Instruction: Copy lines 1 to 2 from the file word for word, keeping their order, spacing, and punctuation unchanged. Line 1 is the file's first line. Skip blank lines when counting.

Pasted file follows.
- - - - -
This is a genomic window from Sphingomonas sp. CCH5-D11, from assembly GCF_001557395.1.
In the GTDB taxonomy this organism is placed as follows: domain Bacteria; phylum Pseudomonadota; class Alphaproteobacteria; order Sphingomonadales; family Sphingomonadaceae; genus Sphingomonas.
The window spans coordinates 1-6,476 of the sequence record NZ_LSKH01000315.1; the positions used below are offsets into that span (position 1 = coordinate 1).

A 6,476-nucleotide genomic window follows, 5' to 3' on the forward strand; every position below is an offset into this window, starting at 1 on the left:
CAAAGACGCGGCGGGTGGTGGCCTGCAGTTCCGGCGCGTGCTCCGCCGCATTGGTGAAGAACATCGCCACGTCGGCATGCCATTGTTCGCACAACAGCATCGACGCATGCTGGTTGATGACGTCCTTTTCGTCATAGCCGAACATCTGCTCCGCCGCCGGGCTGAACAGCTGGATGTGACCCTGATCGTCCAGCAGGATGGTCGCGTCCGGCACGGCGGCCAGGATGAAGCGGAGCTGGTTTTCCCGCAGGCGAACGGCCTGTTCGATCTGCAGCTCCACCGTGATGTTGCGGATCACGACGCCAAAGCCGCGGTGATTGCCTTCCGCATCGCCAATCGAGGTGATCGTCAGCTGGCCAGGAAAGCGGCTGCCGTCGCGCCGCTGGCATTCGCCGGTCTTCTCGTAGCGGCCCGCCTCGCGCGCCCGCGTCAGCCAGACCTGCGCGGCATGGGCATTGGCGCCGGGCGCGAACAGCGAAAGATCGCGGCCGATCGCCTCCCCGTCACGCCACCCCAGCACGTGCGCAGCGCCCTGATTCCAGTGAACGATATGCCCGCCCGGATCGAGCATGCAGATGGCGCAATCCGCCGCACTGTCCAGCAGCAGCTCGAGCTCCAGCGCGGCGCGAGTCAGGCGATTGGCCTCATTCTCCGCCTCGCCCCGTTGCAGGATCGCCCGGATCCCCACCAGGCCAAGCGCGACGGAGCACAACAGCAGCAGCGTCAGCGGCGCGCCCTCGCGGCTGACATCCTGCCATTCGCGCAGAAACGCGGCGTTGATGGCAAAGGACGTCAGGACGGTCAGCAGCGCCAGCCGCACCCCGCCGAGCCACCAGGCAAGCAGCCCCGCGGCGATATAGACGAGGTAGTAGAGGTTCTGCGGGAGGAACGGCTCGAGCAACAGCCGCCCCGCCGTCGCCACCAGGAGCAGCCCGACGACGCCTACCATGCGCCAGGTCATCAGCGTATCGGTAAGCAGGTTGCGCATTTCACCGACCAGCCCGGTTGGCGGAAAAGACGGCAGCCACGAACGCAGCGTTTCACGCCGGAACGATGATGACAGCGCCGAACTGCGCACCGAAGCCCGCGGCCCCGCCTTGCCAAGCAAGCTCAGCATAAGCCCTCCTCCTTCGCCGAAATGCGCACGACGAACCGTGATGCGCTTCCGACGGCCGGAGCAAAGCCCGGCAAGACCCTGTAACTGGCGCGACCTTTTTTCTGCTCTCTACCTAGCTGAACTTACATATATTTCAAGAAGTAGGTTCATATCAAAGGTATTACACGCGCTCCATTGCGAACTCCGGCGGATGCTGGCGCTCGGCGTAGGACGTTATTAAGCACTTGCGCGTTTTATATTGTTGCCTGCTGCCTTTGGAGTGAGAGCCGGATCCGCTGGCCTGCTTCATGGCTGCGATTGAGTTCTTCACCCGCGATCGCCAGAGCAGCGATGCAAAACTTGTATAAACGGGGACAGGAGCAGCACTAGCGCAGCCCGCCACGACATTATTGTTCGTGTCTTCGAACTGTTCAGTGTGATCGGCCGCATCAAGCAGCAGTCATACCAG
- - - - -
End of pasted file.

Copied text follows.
This is a genomic window from Sphingomonas sp. CCH5-D11, from assembly GCF_001557395.1.
In the GTDB taxonomy this organism is placed as follows: domain Bacteria; phylum Pseudomonadota; class Alphaproteobacteria; order Sphingomonadales; family Sphingomonadaceae; genus Sphingomonas.